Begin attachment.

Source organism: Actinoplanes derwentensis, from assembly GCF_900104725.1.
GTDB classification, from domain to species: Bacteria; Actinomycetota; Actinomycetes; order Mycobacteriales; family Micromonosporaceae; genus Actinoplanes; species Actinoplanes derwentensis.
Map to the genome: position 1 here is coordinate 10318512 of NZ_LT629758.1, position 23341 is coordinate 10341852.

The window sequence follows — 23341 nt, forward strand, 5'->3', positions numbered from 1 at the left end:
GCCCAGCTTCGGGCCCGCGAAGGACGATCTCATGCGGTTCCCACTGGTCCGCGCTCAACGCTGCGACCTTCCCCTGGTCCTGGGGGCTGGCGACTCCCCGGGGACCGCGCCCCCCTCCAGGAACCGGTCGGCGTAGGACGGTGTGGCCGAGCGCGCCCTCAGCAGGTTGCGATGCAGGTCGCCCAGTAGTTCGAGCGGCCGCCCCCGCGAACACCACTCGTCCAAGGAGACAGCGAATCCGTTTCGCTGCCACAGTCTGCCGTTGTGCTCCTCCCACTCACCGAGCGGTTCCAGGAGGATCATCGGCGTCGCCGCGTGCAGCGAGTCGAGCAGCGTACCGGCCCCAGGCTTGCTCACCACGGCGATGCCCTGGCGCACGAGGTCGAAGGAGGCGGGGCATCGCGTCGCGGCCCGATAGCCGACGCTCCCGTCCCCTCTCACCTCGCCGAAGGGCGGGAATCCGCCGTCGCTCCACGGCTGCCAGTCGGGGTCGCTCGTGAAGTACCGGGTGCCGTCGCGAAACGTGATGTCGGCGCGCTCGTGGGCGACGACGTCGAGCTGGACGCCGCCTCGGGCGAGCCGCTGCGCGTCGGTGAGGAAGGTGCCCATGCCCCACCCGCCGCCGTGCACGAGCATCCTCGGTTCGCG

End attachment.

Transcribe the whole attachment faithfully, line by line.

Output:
Source organism: Actinoplanes derwentensis, from assembly GCF_900104725.1.
GTDB classification, from domain to species: Bacteria; Actinomycetota; Actinomycetes; order Mycobacteriales; family Micromonosporaceae; genus Actinoplanes; species Actinoplanes derwentensis.
Map to the genome: position 1 here is coordinate 10318512 of NZ_LT629758.1, position 23341 is coordinate 10341852.

The window sequence follows — 23341 nt, forward strand, 5'->3', positions numbered from 1 at the left end:
GCCCAGCTTCGGGCCCGCGAAGGACGATCTCATGCGGTTCCCACTGGTCCGCGCTCAACGCTGCGACCTTCCCCTGGTCCTGGGGGCTGGCGACTCCCCGGGGACCGCGCCCCCCTCCAGGAACCGGTCGGCGTAGGACGGTGTGGCCGAGCGCGCCCTCAGCAGGTTGCGATGCAGGTCGCCCAGTAGTTCGAGCGGCCGCCCCCGCGAACACCACTCGTCCAAGGAGACAGCGAATCCGTTTCGCTGCCACAGTCTGCCGTTGTGCTCCTCCCACTCACCGAGCGGTTCCAGGAGGATCATCGGCGTCGCCGCGTGCAGCGAGTCGAGCAGCGTACCGGCCCCAGGCTTGCTCACCACGGCGATGCCCTGGCGCACGAGGTCGAAGGAGGCGGGGCATCGCGTCGCGGCCCGATAGCCGACGCTCCCGTCCCCTCTCACCTCGCCGAAGGGCGGGAATCCGCCGTCGCTCCACGGCTGCCAGTCGGGGTCGCTCGTGAAGTACCGGGTGCCGTCGCGAAACGTGATGTCGGCGCGCTCGTGGGCGACGACGTCGAGCTGGACGCCGCCTCGGGCGAGCCGCTGCGCGTCGGTGAGGAAGGTGCCCATGCCCCACCCGCCGCCGTGCACGAGCATCCTCGGTTCGCG